<h1>Hello world!</h1>
  {% endl10n %}

  <hr>

  {% l10n bar, 20110801 %}
  <p>This is an example!</p>
  {% endl10n %}
{% endblock %}

The l10n blocks mark content that should be localized. Realistically, the content in these blocks would be much larger. For a short string like above, please use lang files. We’ll use this trivial code for our example though.

The l10n blocks are named and tagged with a date (in ISO format). The date indicates the time that this content was updated and needs to be translated. If you are changing trivial things, you shouldn’t update it. The point of l10n blocks is that localizers completely customize the content, so they don’t care about small updates. However, you may add something important that needs to be added in the localized blocks; hence, you should update the date in that case.

When the command ./manage.py l10n_extract is run, it generates the corresponding files in the locale folder (see below for more info on this command).

The German version of this template is created at locale/de/templates/appname/example.html. The contents of it are:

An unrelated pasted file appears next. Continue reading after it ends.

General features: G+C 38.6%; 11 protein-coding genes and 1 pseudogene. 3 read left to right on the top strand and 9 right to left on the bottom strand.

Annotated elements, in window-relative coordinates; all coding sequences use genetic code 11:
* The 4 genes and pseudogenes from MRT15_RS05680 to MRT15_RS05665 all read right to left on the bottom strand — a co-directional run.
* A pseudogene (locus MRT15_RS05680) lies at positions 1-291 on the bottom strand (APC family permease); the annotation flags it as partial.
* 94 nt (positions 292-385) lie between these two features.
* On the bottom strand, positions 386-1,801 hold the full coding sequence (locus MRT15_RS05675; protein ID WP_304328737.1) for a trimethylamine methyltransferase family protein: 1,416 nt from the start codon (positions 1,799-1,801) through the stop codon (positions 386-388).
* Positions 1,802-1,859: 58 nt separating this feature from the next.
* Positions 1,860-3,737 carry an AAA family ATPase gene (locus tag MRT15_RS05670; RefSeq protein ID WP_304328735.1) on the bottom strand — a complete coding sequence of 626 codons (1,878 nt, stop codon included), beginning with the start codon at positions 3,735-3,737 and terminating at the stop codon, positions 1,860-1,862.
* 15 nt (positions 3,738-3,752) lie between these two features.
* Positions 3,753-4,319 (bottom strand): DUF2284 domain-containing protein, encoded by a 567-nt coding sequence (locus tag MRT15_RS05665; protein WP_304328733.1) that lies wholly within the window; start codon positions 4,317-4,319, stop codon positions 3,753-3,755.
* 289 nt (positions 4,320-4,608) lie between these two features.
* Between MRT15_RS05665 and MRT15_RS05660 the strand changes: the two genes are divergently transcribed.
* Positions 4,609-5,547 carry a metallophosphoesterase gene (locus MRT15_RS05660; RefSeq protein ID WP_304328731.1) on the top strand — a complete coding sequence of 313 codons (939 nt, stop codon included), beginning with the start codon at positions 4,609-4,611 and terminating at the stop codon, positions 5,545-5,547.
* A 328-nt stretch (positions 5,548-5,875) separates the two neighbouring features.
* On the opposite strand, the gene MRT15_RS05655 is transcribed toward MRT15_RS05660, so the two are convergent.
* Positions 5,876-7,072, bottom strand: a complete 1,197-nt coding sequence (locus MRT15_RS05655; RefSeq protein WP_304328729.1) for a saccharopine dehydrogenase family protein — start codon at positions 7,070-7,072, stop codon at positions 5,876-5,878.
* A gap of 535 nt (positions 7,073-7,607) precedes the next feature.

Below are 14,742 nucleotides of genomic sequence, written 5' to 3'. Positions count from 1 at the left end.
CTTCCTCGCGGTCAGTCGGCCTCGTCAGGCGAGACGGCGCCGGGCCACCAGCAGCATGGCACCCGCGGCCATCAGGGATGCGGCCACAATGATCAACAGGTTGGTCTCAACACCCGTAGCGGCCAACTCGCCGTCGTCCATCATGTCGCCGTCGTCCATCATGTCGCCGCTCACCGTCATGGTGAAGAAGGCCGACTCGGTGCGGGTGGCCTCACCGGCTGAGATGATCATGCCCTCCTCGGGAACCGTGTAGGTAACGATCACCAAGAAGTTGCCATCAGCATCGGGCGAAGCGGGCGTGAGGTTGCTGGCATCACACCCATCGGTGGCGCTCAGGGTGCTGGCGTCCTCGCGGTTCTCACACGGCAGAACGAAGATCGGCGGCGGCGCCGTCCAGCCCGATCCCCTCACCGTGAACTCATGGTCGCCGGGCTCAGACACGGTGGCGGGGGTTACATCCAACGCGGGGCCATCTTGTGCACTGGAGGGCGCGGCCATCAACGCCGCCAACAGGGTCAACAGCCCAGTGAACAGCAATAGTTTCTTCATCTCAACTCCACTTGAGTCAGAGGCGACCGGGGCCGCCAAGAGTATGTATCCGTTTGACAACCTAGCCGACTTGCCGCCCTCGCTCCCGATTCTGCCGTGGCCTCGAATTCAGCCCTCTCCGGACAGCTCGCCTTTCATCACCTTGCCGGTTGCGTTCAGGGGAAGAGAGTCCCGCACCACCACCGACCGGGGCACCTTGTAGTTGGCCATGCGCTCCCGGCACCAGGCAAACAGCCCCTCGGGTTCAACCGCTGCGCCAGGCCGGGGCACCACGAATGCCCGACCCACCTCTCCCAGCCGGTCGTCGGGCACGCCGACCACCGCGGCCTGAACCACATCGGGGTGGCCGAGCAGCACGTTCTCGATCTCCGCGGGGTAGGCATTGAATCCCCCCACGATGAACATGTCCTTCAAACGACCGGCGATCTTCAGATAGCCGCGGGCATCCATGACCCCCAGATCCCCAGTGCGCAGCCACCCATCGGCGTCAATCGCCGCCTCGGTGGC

{% extends "appname/example.html" %}

{% l10n foo %}
<h1>Hello world!</h1>
{% endl10n %}

{% l10n bar %}
<p>This is an example!</p>
{% endl10n %}

This file is an actual template for the site. It extends the main template and contains a list of l10n blocks which override the content on the page.

The localizer just needs to translate the content in the l10n blocks.

When the reference template is updated with new content and the date is updated on an l10n block, the generated l10n file will simply add the new content. It will look like this:

{% extends "appname/example.html" %}

{% l10n foo %}
<h1>This is an English string that needs translating.</h1>
{% was %}
<h1>Dies ist ein English string wurde nicht.</h1>
{% endl10n %}

{% l10n bar %}
<p>This is an example!</p>
{% endl10n %}